Much ink has been spilt on the need to encourage projects that reduce net carbon emissions (with money) without paying people to do what they were already going to do.
The trouble with the requirement that people be paid for "additionality" is that it's too hard to separate real from imagined moves that improve the carbon balance.
This accounting and fraud problem is slowing or blocking a lot of projects, because buyers of carbon credits do not want to pay for projects that may not be certified as "additional."
This is stupid.
First, projects are not getting done (or, even worse, are getting credits for NOT happening), which means that the desired impact -- less carbon -- is even farther away.
Second, it's not morally defensible to exclude projects "that would have happened anyway" from receiving payment. If someone has a forest, why not pay them for not cutting it? Even if they were not going to cut it anyway, it seems nice to pay them for having such a useful asset.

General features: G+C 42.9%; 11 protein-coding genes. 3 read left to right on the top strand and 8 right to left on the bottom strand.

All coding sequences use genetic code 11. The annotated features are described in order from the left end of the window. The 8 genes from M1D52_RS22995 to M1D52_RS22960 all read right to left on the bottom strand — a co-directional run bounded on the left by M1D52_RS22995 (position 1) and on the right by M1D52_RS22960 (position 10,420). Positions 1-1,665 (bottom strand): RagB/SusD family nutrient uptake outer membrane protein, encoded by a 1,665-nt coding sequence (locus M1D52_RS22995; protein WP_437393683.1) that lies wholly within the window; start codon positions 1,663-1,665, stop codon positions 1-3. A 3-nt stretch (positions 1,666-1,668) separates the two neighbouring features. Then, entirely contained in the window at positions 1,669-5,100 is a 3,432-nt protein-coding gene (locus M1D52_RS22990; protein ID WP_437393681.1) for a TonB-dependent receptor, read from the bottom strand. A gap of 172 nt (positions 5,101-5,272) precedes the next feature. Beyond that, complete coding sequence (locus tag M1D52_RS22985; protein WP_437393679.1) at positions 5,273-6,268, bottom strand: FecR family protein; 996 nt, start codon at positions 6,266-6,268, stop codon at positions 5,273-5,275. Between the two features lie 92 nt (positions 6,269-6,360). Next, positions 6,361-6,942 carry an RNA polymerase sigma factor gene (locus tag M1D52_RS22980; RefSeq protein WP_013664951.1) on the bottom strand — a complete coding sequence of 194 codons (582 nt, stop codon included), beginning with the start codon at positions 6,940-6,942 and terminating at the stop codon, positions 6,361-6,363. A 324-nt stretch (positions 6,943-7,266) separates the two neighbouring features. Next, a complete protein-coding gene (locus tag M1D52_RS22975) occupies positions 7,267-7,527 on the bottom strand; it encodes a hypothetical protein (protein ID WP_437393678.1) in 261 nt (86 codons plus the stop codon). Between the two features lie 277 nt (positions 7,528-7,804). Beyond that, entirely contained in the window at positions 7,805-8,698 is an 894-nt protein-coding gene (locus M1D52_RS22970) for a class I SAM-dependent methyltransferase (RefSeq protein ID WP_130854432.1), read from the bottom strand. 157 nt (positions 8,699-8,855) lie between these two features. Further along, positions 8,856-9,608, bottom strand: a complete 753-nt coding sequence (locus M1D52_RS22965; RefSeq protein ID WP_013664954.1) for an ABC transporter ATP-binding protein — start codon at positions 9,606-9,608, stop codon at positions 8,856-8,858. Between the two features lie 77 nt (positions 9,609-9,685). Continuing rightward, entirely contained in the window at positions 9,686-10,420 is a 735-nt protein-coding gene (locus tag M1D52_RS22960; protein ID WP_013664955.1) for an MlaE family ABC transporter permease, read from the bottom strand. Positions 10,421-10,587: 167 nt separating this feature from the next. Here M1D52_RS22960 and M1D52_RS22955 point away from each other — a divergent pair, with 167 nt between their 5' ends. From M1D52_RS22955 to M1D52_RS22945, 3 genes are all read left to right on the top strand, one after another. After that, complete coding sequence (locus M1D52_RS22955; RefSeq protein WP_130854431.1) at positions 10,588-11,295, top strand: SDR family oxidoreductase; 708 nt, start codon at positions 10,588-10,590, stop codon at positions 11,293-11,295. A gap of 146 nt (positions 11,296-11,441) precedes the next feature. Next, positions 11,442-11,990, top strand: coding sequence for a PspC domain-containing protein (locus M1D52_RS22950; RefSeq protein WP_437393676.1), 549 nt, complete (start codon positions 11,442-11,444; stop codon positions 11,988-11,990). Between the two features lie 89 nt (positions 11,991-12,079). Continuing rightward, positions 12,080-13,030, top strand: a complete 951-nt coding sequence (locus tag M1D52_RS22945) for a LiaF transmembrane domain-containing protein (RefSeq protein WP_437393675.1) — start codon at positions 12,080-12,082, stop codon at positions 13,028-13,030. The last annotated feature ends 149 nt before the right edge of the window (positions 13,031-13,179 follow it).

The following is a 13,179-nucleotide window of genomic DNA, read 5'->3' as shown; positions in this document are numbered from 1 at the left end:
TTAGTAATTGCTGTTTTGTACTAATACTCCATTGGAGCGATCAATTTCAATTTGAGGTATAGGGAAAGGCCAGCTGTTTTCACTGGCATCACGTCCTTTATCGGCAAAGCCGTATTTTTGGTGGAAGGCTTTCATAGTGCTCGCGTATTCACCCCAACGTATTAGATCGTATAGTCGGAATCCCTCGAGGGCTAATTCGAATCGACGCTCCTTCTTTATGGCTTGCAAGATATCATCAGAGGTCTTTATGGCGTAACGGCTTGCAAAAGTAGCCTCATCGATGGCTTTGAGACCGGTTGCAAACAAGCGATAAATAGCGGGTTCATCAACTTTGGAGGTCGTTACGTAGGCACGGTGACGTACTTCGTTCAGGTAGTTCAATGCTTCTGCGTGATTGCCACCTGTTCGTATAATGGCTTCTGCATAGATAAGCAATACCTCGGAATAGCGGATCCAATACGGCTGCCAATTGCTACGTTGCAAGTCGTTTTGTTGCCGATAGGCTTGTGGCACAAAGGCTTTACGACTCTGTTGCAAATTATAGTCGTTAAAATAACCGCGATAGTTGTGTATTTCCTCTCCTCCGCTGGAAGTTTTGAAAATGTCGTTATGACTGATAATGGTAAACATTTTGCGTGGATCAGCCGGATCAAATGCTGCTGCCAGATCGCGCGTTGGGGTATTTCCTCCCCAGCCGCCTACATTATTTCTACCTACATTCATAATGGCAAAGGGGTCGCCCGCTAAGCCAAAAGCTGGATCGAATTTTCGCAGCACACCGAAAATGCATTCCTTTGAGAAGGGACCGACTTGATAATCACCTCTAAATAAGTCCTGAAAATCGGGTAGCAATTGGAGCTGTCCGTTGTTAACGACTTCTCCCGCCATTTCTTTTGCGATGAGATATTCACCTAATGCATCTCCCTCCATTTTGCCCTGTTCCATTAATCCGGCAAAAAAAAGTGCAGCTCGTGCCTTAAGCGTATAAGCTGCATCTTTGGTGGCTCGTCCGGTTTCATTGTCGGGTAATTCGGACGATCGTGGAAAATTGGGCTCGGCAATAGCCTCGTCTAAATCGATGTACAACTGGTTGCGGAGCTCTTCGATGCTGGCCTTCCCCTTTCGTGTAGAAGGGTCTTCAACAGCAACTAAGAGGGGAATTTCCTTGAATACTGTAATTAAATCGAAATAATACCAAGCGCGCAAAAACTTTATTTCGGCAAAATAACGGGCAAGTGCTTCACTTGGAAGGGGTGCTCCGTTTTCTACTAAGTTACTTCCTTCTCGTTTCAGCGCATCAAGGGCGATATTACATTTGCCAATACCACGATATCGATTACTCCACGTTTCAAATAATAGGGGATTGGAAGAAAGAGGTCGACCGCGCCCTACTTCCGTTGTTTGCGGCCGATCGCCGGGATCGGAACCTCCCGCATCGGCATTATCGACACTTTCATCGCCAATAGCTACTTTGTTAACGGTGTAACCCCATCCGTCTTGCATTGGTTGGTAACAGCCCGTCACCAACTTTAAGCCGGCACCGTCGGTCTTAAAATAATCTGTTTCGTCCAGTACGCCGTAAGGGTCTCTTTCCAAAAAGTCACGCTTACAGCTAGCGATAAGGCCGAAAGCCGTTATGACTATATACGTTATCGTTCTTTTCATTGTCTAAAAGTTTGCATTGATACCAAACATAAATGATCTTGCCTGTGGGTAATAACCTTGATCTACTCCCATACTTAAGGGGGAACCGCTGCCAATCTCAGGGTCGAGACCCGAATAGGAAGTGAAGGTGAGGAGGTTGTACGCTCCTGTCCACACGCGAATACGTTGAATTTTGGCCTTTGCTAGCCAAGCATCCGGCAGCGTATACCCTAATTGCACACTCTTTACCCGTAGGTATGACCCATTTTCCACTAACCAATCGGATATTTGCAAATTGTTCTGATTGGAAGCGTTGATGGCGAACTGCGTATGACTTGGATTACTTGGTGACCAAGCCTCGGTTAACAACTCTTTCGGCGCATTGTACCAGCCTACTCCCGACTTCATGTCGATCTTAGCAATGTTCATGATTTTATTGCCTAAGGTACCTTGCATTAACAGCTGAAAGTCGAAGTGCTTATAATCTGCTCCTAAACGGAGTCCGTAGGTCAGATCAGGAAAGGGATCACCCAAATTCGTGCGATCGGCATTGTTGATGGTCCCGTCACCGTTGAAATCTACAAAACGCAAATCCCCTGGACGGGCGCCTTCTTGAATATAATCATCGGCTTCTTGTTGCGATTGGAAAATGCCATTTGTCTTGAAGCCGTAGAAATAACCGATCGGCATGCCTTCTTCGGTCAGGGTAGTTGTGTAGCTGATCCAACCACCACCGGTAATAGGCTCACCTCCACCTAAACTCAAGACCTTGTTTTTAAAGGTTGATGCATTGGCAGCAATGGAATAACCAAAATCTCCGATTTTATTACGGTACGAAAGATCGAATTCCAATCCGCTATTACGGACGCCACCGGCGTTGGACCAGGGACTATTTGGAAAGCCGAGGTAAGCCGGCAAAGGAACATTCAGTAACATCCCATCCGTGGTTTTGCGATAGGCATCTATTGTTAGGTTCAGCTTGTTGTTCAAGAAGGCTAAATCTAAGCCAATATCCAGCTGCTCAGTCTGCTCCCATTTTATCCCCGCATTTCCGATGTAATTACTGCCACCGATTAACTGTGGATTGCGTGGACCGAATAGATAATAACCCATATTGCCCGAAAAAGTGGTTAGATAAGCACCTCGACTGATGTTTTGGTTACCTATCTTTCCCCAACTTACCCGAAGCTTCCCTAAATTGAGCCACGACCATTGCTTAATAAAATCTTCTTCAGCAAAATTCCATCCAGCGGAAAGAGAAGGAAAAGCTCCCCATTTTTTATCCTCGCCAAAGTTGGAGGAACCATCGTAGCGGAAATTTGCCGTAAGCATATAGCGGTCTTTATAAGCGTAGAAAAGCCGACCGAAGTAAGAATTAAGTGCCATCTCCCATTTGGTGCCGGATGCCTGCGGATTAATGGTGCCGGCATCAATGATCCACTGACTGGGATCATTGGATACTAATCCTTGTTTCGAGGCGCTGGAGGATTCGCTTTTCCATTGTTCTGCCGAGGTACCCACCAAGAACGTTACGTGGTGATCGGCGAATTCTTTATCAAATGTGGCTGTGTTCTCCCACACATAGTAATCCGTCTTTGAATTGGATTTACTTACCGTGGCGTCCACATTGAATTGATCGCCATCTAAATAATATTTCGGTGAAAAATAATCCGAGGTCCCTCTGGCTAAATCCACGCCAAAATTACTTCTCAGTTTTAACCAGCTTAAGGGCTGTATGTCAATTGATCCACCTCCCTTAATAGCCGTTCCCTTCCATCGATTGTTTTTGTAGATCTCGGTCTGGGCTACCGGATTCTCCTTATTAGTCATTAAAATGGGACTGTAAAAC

The only reason that I can see for keeping additionality is that some bureaucrats or enviros want to maximize bang for their buck, to take the "free" stuff for granted and pay for additional stuff. This tightwad perspective sounds good on paper, but I don't think it's good, for the reasons I mentioned above. Further, I can tell you that the price of keeping something that you want to keep anyway is pretty low. With competitive markets and bidding for carbon sinks, it's a sure thing that the cost of carbon deterrence will be low.
Bottom Line: Pay people for doing things we like, even if they already want to do those things.
On a related note, read this excellent article on the value of ecosystem services, why we need to account for them and how much we should pay for them.